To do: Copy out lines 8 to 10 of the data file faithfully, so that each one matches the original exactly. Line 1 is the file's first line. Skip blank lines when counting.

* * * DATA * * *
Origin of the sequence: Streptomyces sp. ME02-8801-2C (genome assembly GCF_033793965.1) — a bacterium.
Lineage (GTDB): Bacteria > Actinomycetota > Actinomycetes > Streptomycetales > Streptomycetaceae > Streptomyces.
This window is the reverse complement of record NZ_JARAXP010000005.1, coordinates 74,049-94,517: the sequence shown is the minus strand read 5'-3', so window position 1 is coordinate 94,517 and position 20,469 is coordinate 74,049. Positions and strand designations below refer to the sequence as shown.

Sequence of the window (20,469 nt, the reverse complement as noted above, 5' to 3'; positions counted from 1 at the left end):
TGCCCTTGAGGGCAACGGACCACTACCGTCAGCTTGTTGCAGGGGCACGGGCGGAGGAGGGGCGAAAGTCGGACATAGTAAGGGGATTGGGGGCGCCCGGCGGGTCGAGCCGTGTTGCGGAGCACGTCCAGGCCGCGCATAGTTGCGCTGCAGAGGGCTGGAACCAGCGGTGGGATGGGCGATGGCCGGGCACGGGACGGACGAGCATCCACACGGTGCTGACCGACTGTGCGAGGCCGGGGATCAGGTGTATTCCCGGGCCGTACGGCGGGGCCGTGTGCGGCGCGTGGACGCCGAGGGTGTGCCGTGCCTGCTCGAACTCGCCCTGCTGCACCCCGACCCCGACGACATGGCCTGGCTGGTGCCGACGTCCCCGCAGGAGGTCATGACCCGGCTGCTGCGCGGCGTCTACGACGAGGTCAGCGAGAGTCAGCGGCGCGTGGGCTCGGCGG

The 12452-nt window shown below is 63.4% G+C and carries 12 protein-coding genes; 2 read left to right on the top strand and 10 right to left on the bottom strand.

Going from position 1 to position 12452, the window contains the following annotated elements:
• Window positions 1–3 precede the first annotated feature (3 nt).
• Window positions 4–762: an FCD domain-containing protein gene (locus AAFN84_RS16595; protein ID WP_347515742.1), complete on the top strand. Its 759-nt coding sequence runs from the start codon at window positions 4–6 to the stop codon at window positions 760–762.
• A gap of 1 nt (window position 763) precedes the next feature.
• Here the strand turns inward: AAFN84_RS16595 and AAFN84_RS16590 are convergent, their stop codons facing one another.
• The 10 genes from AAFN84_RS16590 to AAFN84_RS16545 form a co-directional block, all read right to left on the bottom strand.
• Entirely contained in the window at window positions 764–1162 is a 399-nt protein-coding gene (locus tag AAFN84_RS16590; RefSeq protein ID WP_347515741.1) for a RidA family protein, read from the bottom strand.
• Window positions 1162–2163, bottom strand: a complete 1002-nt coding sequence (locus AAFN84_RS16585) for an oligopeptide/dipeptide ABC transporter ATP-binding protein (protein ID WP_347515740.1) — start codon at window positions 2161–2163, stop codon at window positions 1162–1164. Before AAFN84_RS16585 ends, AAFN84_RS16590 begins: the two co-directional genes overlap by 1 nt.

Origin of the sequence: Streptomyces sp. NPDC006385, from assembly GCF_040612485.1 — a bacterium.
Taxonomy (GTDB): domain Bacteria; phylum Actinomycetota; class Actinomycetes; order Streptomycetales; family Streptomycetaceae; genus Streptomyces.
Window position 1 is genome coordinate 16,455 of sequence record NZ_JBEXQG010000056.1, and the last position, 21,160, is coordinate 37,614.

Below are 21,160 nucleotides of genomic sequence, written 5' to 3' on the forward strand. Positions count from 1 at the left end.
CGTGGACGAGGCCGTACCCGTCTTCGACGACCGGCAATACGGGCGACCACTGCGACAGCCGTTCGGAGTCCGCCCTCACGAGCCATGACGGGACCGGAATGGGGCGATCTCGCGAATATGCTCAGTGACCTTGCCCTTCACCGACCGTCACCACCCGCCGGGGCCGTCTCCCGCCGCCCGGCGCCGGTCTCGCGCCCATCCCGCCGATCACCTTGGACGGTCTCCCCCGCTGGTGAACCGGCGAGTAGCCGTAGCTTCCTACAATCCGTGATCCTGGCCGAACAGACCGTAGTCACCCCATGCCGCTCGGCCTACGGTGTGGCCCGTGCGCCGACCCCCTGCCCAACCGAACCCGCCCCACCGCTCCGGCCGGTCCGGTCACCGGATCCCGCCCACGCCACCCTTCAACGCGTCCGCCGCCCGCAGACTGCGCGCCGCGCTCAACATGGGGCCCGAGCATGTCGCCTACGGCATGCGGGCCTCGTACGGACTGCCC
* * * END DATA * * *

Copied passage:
• Window positions 1–3 precede the first annotated feature (3 nt).
• Window positions 4–762: an FCD domain-containing protein gene (locus AAFN84_RS16595; protein ID WP_347515742.1), complete on the top strand. Its 759-nt coding sequence runs from the start codon at window positions 4–6 to the stop codon at window positions 760–762.
• A gap of 1 nt (window position 763) precedes the next feature.